Diversity and Inclusion – does it divide us or unify us?

As a diversity and career development consultant since forming my business in 2010 after retiring from IBM, I have been publishing 2-4 blogs each month, many of them about a wide range of diversity topics.
• I have discussed that racism still does indeed exist in “Facing the Truth – Racism Stills Persists in the USA.”
• I offered some hard-hitting solutions to addressing gender discrimination and sexual harassment in “Five Provocative Recommendations to Address Sexual Harassment in the Workplace.”
• I had assistance from members of diverse communities to assist with blogs addressing negative stereotypes of Muslims and Hispanics in our country. The blog Five Common Misconceptions of Muslims in the USA introduces the Muslim topic and has links to additional blogs. And then also look up Seven Misconceptions or Stereotypes of Hispanic People.
• The LGBT (Lesbian, Gay, Bisexual, Transgender) Community continues to be misunderstood and maligned by a huge number of Americans, including legislators, and I have written extensively on this topic.

And there are many other areas of diversity that grab our attention: Veterans, People with Disabilities, Diversity of Thought, and even straight white men are part of our diversity mix that adds valuable perspectives and variety.

But what concerns me are the negative comments and misunderstandings about diversity and inclusion. Last week, I wrote “Economic Diversity and a Sad Tale of Misused Privilege,” addressing the recent scandal that hit the news about affluent Americans using wealth to cheat and bribe their children’s admissions into top colleges they may not qualify for. I normally promote each blog on my business Facebook page, and invariably, several people will post negative reactions, often decrying diversity.

This blog was no exception. One reader wrote, “We need to dump all this “diversity” horse crap, it’s not working and only creates more strife. Focus on unity instead, what do we have in common? You should also quit whining about “privilege”. Life is what it is, and crying because someone else has it easier won’t change a damn thing. Do what you can with what you’ve got and you will be much more content with your life.”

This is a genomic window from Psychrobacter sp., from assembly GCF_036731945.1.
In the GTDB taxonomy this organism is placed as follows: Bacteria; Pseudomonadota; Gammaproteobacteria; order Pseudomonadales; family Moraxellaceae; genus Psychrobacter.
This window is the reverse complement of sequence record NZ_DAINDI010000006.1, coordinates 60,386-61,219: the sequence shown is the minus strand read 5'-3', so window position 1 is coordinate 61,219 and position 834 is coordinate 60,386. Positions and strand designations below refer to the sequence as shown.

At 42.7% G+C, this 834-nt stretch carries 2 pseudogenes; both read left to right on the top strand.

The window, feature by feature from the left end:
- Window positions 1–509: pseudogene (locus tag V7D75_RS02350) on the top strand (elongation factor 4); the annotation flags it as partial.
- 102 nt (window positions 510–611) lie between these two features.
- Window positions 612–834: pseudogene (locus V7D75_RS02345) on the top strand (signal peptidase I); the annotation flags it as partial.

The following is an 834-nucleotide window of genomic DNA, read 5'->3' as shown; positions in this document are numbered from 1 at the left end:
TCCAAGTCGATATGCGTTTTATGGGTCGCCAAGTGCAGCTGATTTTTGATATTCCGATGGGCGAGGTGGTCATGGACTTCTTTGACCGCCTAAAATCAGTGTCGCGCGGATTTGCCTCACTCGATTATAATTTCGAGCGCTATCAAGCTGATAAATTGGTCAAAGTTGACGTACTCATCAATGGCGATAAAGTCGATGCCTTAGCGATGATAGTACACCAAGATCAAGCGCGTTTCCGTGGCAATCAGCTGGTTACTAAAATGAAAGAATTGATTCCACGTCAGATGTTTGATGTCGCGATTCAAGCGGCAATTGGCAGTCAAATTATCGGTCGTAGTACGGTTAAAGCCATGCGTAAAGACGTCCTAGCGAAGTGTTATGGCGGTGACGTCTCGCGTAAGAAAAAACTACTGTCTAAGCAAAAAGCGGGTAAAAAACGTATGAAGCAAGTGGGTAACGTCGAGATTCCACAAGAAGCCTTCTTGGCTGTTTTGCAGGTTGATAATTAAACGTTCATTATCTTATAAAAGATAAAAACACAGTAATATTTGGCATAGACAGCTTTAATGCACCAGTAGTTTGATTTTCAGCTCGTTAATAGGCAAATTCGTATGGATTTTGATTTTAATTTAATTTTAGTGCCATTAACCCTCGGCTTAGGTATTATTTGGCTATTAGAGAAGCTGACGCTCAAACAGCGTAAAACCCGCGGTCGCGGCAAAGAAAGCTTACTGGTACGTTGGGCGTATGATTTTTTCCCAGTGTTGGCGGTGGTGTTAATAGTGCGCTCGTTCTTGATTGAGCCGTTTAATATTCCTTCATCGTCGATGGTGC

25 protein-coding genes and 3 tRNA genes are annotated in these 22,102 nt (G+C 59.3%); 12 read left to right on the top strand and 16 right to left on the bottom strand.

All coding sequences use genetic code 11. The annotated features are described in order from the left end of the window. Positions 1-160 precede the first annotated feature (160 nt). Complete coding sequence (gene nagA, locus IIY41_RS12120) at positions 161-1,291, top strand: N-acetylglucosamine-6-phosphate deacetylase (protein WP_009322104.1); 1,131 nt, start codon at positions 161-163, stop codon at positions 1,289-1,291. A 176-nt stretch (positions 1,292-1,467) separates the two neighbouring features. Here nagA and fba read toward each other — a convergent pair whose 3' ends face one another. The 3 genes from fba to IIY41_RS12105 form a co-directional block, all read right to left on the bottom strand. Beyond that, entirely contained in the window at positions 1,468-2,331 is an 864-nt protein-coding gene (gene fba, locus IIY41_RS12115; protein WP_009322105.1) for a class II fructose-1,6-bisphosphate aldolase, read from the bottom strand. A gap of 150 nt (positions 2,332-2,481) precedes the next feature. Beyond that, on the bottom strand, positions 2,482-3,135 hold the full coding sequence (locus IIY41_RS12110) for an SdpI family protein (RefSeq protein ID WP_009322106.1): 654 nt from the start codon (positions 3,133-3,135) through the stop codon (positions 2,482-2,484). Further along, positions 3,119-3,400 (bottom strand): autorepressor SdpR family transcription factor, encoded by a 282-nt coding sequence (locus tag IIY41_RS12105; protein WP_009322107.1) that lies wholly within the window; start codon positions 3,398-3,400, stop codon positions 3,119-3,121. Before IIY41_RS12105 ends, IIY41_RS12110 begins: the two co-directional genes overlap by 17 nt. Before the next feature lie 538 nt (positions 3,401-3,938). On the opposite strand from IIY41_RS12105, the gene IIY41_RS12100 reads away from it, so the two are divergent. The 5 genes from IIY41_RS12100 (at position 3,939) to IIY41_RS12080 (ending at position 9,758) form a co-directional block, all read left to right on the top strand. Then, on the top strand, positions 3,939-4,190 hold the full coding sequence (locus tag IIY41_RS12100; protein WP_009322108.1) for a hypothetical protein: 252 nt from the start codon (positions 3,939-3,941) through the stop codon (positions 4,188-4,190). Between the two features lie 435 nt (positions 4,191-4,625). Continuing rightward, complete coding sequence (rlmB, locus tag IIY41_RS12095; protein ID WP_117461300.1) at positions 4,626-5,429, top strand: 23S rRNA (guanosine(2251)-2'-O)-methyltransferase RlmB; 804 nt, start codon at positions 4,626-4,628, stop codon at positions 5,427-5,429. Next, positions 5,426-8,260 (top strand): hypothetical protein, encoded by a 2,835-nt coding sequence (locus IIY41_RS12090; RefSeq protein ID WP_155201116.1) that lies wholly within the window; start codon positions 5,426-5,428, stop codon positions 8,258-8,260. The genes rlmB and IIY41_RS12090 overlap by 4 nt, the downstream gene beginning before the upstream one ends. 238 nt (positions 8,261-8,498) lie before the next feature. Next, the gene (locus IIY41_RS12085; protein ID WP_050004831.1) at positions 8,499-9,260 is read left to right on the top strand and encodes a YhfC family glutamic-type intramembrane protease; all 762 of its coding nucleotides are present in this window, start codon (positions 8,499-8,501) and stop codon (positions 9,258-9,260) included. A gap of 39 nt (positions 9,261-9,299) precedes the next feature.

At least he did not call me names, bully me and use four or five expletives like many people do. But I felt compelled to reply.

Appreciating each person’s diversity shouldn’t divide us … it unifies us and makes us stronger!

Like many, he misunderstands the value and intent of diversity and inclusion. Focusing on diversity is not meant to divide us, but instead to raise the awareness that every single person is unique and different, and brings value to our society. Embracing differing views, ways of thinking, creativity and talents will build a stronger, richer entity; whether it be our country, community, or business. Learning to understand the challenges various people face and assisting everyone in overcoming these challenges will make everyone stronger. I shared with this reader one of IBM’s diversity taglines, “None of us is as a strong as all of us.”

I do hope that everyone can stop, take a breath, and open their hearts and minds to understanding that appreciating and leveraging the diversity of each person will enhance our lives as individuals, as communities, as nations, and indeed as all humanity. The diversity and inclusion discussion is not a “we vs. them” but an “all of us together” discussion.

Peace, Shalom, Namaste!